The Strata Data conference once again took over New York’s Javits Center last week, celebrating its 9th year in New York City. This conference seemed markedly different from the super-techy Hadoop, data science, and deep learning focus of the past, with more emphasis on solving data needs and challenges across the whole organization – including the business side.
During the opening keynotes, O’Reilly Media Chief Data Scientist Ben Lorica shared research on the state of the data industry and highlighted important themes:
- Data ingestion and processing
- Data governance, catalogs, and lineage
- Data quality
- Data management and storage
- Data lakes, evolved
- Business intelligence and visualization / Analytics and machine learning
These themes were certainly evident in the conference sessions, vendor exhibit hall, and thought leader and attendee conversations. Specifically, artificial intelligence and machine learning, architecture constructs – particularly platforms, containers, and hybrid and multicloud – and data governance, including data catalog and lineage led the way.
AI and ML: Now is the Time
The dominant phrase and trend was certainly anything related to AI/ML, as vendors and conference planners and participants wanted to be on the front of the wave and make AI relevant to the data crowd while practitioners and speakers sought to take AI beyond the hype. (In light of this, it’s unsurprising that in 2020 Strata Data conference will be collocated with Strata AI conference.) It was common to hear “Without data you can’t have AI,” and “Without quality data you won’t have good AI” – after all, if you use bad data for machine learning, you will have a poorly functioning and inaccurate model.
In his keynote chat with Tim O’Reilly, founder of O’Reilly Media, IBM’s Rob Thomas pointed to real-world examples in different industry verticals and stated that “AI is going to be about empowering humans to do their jobs better.” This will largely occur through automation that enables people to focus on more important work. Addressing the fear factor behind AI, Thomas stated: “AI isn’t going to replace managers, but managers that use AI will replace managers that do not.” Accordingly, data science skills are becoming increasingly important.
Architecture: the Foundation for AI/ML and Analytics
IBM’s Thomas also stated “There is no AI without IA [information architecture],” adding that architecture considerations are not the primary challenge. The supporting technology exists, largely through hybrid and multicloud options and platforms designed to unify data ecosystems. During Cloudera’s opening keynote with IBM’s Hillery Hunter, Hunter shared research insights into the landscape for hybrid and multicloud. Notably, 94% of enterprises are using multiple clouds today, and two-thirds of those are using multiple public clouds.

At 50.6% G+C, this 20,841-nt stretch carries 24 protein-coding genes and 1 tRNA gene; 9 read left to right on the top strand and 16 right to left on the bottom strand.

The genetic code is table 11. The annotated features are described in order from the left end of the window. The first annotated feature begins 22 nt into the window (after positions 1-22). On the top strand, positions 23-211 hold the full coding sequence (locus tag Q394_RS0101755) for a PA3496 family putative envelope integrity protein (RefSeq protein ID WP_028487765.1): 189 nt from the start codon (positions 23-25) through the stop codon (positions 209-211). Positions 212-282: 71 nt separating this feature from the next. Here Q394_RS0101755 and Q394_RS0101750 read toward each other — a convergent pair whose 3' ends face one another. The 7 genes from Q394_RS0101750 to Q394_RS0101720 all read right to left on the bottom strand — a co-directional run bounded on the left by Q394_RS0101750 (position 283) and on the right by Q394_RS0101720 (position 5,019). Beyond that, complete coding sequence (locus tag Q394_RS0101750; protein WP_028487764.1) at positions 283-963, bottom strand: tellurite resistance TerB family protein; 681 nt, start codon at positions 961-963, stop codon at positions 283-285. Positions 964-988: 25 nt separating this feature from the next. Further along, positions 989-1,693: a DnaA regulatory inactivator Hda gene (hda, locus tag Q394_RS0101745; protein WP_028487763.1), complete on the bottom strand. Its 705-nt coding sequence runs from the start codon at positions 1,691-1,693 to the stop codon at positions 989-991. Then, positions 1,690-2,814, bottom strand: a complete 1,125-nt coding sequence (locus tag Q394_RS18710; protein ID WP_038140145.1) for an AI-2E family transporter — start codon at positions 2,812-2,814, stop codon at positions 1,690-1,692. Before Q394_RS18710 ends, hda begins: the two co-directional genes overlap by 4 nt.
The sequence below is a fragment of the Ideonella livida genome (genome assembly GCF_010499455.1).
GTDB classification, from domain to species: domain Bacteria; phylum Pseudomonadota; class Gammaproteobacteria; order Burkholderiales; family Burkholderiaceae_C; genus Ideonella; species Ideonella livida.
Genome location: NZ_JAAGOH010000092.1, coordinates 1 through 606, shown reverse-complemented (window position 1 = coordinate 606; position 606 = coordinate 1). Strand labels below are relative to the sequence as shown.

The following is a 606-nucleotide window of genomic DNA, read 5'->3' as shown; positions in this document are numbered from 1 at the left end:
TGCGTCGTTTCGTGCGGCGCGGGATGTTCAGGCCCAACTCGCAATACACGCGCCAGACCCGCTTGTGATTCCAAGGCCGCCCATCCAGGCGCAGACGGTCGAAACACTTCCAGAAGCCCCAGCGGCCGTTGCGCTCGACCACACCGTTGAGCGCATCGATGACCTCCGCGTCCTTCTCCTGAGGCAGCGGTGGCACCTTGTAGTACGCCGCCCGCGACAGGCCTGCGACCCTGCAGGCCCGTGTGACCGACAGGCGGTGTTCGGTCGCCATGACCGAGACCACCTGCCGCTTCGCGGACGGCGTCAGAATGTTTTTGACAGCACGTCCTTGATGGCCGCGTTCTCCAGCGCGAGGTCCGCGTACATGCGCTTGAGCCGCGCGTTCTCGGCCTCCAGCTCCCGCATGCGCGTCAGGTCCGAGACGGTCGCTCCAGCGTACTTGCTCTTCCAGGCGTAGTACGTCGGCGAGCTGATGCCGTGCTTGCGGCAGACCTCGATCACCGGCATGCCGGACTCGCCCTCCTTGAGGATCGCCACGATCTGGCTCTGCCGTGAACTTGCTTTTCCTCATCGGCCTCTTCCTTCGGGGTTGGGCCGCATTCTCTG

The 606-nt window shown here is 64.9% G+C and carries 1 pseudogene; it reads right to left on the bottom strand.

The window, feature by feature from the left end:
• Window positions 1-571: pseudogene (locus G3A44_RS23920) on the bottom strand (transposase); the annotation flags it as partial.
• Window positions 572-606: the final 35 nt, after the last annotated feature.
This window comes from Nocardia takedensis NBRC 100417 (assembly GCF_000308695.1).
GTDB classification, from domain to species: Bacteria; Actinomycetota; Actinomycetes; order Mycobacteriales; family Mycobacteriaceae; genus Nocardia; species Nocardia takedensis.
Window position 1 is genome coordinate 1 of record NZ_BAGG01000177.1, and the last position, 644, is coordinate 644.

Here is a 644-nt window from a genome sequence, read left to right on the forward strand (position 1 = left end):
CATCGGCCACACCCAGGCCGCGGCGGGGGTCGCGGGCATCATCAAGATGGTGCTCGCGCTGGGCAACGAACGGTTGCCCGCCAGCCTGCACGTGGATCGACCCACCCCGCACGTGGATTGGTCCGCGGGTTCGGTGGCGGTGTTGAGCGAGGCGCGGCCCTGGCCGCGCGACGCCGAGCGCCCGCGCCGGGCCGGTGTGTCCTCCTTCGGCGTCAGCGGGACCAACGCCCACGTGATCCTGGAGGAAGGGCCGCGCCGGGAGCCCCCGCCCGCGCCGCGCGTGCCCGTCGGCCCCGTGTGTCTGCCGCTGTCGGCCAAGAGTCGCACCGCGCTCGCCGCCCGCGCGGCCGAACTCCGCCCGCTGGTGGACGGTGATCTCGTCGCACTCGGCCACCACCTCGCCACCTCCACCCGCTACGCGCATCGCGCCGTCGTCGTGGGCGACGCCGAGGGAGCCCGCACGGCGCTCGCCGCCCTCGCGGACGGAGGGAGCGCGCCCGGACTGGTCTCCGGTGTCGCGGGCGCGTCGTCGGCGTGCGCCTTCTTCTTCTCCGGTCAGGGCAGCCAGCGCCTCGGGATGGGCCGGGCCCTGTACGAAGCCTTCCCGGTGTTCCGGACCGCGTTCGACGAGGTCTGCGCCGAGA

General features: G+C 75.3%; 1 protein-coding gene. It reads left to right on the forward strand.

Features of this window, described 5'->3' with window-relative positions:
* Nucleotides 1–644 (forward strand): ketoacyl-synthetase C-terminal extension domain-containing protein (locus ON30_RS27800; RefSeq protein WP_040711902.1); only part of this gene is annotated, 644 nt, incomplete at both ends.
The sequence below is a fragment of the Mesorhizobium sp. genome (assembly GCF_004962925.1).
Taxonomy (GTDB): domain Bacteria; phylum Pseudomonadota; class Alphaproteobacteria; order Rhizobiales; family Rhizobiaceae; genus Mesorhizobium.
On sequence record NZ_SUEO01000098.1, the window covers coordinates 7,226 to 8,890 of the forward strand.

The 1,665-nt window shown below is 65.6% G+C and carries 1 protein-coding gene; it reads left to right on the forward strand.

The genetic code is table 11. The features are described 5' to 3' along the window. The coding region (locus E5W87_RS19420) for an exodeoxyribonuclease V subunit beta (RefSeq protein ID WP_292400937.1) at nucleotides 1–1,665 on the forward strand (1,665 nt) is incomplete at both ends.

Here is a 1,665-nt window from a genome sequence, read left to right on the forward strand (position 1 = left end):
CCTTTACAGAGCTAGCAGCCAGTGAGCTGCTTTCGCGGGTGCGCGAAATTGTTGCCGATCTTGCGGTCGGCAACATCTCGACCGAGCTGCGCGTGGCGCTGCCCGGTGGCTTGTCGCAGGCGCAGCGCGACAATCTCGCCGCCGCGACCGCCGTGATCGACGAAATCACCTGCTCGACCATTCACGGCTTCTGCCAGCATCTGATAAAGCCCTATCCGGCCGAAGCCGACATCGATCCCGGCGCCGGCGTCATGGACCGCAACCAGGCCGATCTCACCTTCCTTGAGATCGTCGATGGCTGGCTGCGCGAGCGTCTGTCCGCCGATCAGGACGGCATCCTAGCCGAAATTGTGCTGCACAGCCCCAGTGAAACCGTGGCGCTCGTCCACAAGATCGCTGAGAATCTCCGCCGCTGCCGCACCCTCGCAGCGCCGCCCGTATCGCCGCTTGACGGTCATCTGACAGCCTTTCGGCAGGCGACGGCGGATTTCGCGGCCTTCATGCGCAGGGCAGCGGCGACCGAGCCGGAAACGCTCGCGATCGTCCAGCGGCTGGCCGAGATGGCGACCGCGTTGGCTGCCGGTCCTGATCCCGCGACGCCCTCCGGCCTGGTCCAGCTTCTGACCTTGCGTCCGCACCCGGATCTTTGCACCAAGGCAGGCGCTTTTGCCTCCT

Further, Cloudera announced the general availability of its Cloud Data Platform, which it is promoting as the way for IT and business organizations to be agile and flexible, quickly enabling users to do more with data with an “enterprise data cloud” that provides multifunction analytics in a secure, governed, open manner. Cloudera emphasized how the CDP platform supports various data needs across different roles throughout the enterprise, enabling business to act with agility and IT to act quickly and appropriately to meet business challenges.
Architecture considerations was a topic frequently tackled by speakers and vendors, and many acknowledged the reality that most organizations face complex combinations of architecting and embracing hybrid and multicloud scenarios – as well as public and private cloud and their own data centers. With the goal of speeding the time to insight, cloud or on-prem platforms must support all the data ingestion, processing, self-service analytics, workflows, AI/ML development and scoring, and orchestration required for the enterprise, and DevOps is situated to develop these capabilities to deliver use cases while continuously refining and improving along the way.
Governance: Now at the Forefront
One of the evident ways the Strata Data Conference has evolved over the years is to now encompass broader data needs from the business side as well the tech/engineering side. This was clear in the prominent theme of data governance – and the number of attendees who came specifically for the topic. Clearly, data governance is now accepted as necessary to safely and appropriately address the data needs of today’s self-enabled users across the data environment. More than just regulatory compliance or risk avoidance, enterprises are embracing governance, and many vendors and speakers dedicated attention and emphasis to the foundational need for a data catalog, data lineage, and metadata management as critical to help organizations know what data they have, where it is, and what state it’s in – both for protection/regulation and for practical use.
Evolution of Messaging, Evolution of Technology, Evolution of Needs
We now live in a world where data and analytics are pervasive. Ultimately, the journey, as Rob Thomas spelled it out, is from data collection to organization, to analysis, to infusing the data and models in the organization.
The diverse job titles of attendees at Strata are representative of different roles in the enterprise – each with its specific data needs and resources. Fortunately, conferences, learning resources, and technology are advancing to create and support teams of enabled, empowered people working together for the most impact.
I would like to thank the Cloudera Analyst Relations team for hosting the Cloudera Analyst conference before Strata, yielding greater insights.